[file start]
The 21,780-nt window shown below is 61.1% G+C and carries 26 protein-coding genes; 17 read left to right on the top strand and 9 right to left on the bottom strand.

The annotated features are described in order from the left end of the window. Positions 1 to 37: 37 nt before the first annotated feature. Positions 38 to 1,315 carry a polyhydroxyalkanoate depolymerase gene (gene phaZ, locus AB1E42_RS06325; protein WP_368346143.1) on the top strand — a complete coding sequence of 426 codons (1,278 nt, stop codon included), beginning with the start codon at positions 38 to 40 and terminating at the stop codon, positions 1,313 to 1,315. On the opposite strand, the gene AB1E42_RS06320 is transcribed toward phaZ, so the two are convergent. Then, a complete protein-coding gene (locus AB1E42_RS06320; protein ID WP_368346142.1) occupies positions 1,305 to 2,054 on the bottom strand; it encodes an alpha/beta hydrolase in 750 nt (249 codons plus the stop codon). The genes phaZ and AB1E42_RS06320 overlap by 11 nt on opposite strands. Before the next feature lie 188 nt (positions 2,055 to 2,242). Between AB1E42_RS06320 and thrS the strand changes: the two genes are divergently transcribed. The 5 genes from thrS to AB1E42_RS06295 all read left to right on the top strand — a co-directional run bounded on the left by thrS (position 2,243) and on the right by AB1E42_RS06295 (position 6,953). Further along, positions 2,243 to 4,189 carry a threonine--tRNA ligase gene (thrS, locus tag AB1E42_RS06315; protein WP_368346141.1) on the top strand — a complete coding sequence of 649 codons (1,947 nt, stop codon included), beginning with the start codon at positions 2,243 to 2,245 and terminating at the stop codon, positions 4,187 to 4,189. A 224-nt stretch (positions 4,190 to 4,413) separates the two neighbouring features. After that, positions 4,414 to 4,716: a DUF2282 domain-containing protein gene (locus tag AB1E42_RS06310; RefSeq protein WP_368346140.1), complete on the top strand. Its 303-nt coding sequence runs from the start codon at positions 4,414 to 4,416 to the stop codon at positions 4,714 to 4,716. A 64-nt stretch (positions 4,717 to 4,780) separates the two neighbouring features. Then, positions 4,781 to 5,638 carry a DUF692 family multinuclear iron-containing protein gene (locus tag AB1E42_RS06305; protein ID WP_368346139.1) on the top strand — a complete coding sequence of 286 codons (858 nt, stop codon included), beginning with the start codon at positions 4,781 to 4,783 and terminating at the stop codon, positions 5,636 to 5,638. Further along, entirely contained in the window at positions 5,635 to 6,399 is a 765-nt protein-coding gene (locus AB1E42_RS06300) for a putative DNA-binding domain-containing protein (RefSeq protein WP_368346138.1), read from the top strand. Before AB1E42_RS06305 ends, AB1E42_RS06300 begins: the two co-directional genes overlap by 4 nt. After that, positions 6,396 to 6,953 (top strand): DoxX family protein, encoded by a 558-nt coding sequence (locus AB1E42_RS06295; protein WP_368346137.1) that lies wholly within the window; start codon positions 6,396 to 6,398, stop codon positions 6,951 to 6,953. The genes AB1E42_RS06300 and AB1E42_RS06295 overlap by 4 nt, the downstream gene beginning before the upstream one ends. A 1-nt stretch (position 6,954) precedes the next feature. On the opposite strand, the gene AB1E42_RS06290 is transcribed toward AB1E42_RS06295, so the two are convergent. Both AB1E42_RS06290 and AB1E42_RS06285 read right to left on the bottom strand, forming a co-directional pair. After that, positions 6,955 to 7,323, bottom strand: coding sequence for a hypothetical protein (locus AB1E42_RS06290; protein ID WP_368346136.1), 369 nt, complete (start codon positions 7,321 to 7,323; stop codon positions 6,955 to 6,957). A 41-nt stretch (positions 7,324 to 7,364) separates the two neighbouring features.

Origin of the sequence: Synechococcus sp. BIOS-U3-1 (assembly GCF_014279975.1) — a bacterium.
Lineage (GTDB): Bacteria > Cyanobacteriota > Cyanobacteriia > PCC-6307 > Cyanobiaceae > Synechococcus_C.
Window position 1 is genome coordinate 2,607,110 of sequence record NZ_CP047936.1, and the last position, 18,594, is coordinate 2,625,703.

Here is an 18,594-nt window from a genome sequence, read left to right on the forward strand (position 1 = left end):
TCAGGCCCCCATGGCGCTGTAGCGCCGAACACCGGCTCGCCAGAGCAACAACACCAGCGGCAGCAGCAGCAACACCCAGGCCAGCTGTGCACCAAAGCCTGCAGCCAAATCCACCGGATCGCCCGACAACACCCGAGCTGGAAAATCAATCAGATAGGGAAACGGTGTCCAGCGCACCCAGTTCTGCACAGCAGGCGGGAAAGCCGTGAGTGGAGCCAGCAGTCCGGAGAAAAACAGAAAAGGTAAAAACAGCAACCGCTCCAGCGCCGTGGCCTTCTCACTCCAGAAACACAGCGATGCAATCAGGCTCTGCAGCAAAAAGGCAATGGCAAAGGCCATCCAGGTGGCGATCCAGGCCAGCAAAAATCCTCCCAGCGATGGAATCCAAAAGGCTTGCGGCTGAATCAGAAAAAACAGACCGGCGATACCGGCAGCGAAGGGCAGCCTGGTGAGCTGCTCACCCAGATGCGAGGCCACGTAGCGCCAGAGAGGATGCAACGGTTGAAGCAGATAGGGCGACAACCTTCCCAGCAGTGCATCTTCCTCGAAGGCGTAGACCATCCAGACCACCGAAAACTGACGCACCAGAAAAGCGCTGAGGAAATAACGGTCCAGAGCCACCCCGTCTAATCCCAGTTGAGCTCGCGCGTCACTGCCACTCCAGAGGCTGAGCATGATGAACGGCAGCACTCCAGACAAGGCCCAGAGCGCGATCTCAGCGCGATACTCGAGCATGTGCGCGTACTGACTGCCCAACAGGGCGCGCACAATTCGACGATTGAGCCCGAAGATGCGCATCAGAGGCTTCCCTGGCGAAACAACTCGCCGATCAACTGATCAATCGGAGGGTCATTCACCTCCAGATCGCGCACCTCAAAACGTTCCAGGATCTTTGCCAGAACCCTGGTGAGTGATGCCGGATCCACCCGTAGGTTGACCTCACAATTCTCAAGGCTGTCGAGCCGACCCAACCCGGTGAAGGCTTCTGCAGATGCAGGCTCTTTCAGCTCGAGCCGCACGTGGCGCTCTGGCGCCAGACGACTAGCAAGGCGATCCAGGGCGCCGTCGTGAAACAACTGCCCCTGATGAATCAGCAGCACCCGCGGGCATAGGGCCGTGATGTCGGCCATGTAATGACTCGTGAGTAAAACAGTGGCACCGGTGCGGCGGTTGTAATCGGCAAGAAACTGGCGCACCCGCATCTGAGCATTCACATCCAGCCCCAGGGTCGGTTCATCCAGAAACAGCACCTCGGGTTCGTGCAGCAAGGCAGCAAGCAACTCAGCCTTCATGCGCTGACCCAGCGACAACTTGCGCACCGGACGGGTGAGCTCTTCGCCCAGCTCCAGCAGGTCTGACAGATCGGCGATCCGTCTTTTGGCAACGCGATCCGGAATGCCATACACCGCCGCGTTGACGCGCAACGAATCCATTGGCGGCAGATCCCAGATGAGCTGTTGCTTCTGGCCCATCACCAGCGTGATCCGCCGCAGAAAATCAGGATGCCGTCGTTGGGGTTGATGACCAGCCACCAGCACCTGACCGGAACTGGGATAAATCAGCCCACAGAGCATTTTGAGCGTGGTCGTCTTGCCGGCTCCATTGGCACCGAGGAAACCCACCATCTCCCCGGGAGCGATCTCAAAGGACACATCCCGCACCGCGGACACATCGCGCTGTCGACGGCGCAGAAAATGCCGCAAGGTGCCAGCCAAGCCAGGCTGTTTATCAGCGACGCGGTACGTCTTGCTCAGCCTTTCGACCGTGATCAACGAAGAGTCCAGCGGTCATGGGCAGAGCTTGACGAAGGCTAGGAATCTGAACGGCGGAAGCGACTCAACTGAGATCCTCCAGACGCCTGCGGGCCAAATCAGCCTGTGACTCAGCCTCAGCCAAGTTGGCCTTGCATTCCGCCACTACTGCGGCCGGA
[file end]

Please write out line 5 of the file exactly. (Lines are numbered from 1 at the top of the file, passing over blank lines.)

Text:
Window position 1 is genome coordinate 2,607,110 of sequence record NZ_CP047936.1, and the last position, 18,594, is coordinate 2,625,703.